To the Helicopter Parent: Keep Flying

There are many negative connotations associated with the term “helicopter parent.” By definition a helicopter parent is “a parent who take an overprotective or excessive interest in the life of their child or children.” As a parent to two children with special needs, I don’t see being overprotective as a bad thing. Having an excessive interest in their life seems perfectly fine and helpful in many ways.

Parents of children with special needs follow their own sets of rules. Instead of focusing on the helicopter parent as someone with unnecessary fears who gives their child instant gratification and solves every problem for their child, let’s look at the characteristics of an actual helicopter pilot and see how these top qualities are an asset in parents of children with and without special needs.

According to a recent article, the top six qualities of a great helicopter pilot include:

1. Has Strong Communication Skills

While a helicopter pilot needs to effectively communicate with copilots, passengers, and air traffic control, a special needs parent needs excellent communication skills with doctors, school system staff, insurance companies, therapists, and even complete strangers. Special needs parents also require strong communication skills for connecting with their child.

2. Is Able to Handle Pressure

Both a pilot and special needs parent must handle the pressure of difficult decisions, stay calm during a time of crisis, and be able to survive stressful situations. Pressure for a special needs parent can come from dealing with finances, lack of services, sleep deprivation, and the desire to provide what is best for your child. Pressure can also come from managing relationships with a spouse/partner, family, and coworkers.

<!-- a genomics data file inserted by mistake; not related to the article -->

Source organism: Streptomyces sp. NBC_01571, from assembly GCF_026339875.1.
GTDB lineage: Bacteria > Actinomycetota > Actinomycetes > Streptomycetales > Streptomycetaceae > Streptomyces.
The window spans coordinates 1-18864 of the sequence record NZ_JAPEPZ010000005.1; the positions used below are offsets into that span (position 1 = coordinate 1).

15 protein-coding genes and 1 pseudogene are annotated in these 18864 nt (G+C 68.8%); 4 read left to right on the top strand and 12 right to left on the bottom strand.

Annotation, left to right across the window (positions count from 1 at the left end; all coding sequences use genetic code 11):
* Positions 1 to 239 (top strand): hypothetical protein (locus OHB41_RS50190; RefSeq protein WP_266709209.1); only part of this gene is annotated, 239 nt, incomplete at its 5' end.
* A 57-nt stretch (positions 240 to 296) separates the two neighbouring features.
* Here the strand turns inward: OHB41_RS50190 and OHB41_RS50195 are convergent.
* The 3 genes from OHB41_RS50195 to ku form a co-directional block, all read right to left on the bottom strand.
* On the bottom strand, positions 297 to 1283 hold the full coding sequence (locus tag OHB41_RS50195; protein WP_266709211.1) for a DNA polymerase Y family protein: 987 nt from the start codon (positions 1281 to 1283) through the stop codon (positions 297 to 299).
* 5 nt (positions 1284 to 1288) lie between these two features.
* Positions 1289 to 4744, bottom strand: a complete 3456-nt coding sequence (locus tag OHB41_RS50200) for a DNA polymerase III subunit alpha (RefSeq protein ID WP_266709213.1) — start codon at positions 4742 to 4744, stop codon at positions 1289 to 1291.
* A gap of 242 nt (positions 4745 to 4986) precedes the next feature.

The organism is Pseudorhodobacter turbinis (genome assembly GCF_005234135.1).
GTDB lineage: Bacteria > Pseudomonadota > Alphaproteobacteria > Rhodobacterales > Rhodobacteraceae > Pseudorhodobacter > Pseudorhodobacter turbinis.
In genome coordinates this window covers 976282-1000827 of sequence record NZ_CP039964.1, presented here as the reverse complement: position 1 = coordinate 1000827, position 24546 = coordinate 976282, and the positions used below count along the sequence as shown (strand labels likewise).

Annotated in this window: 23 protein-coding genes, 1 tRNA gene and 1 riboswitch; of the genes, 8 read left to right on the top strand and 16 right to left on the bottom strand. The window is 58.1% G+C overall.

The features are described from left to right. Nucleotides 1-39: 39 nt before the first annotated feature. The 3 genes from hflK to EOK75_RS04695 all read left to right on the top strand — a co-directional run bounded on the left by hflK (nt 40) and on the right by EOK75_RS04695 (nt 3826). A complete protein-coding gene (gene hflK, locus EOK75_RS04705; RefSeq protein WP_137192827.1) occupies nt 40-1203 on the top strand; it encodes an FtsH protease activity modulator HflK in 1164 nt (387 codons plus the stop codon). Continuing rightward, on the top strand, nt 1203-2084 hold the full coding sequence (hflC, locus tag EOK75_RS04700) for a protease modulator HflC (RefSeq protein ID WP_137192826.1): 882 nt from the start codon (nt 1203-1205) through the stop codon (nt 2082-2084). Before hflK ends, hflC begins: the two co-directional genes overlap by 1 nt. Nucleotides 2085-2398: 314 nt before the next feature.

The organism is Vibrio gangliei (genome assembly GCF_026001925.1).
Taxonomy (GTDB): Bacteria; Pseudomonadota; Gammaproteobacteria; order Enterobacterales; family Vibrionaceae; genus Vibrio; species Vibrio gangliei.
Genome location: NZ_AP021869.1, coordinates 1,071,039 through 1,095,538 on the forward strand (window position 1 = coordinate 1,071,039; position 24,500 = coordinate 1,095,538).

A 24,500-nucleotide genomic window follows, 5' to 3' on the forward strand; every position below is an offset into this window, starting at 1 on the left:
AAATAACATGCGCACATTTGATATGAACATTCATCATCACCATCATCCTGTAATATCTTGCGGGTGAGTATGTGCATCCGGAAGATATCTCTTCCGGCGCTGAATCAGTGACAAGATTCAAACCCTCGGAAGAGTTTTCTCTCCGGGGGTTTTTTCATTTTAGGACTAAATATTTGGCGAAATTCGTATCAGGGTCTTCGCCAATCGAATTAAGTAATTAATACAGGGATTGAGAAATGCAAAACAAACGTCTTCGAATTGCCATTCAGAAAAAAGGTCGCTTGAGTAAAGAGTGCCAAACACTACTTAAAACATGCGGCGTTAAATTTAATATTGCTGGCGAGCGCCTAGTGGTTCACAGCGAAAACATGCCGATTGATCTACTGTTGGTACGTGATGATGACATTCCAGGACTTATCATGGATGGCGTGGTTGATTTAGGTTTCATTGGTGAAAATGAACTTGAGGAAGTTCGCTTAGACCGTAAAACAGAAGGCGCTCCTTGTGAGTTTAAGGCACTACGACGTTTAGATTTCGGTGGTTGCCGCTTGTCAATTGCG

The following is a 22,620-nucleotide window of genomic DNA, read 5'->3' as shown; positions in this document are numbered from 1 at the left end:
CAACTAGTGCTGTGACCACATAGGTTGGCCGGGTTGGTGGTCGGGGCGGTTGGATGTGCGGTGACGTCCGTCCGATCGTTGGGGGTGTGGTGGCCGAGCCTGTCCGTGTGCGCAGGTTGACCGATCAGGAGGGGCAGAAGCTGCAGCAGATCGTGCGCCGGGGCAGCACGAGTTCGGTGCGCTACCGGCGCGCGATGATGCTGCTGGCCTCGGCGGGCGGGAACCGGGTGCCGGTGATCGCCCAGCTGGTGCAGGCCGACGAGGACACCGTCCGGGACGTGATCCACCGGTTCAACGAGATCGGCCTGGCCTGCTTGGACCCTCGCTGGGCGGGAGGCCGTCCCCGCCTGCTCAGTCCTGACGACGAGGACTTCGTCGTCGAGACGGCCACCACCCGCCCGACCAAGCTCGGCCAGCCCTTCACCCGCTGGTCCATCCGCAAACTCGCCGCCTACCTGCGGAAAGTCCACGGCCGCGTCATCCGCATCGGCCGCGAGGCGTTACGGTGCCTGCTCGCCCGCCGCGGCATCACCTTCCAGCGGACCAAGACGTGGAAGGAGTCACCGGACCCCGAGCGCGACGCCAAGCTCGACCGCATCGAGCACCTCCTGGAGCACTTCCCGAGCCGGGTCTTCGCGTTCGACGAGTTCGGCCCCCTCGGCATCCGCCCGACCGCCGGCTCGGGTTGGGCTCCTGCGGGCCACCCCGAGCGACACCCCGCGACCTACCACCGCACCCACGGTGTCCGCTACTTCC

3. Uses Good Judgment

Confident in their decisiveness, both the special needs parent and pilot must have good decision-making skills to analyze a situation and proceed in the direction that is best for everyone involved. Special needs parents often have to make decisions about how much freedom to give their child, when to step in, and when to step aside. When a special needs child becomes an adult, decision-making and good judgment skills may be needed more than ever.

4. Exercises Patience

Patience is key for both the pilot and parent. Both work through last-minute routine changes, unexpected events, and trying situations. A special needs parent’s patience is necessary when working with teachers, special services, and therapists. Patience is especially needed for test results and when dealing with doctors. Progress does not happen overnight, so patience is a virtue.

5. Believes in Teamwork

While the pilot must rely on his crew members, air traffic controllers, and copilots, the special needs parent must also rely on a crew of family members, therapists, doctors, teachers, and support systems. Teamwork is essential to achieve the best results for the child. When the school, special services support team, and family work together, everyone benefits. When therapists, doctors, and the family can all be on the same page, great things can happen.

6. Has a Good Temperament

A great pilot and a special needs parent both have an even temperament and are able to manage stress well. A special needs parent often works in high-stress situations on a daily basis. Having flexibility and adaptability when dealing with frustrating situations is an amazing characteristic of special needs parents.

So while many may ridicule the helicopter parent, I say be proud and fly high!

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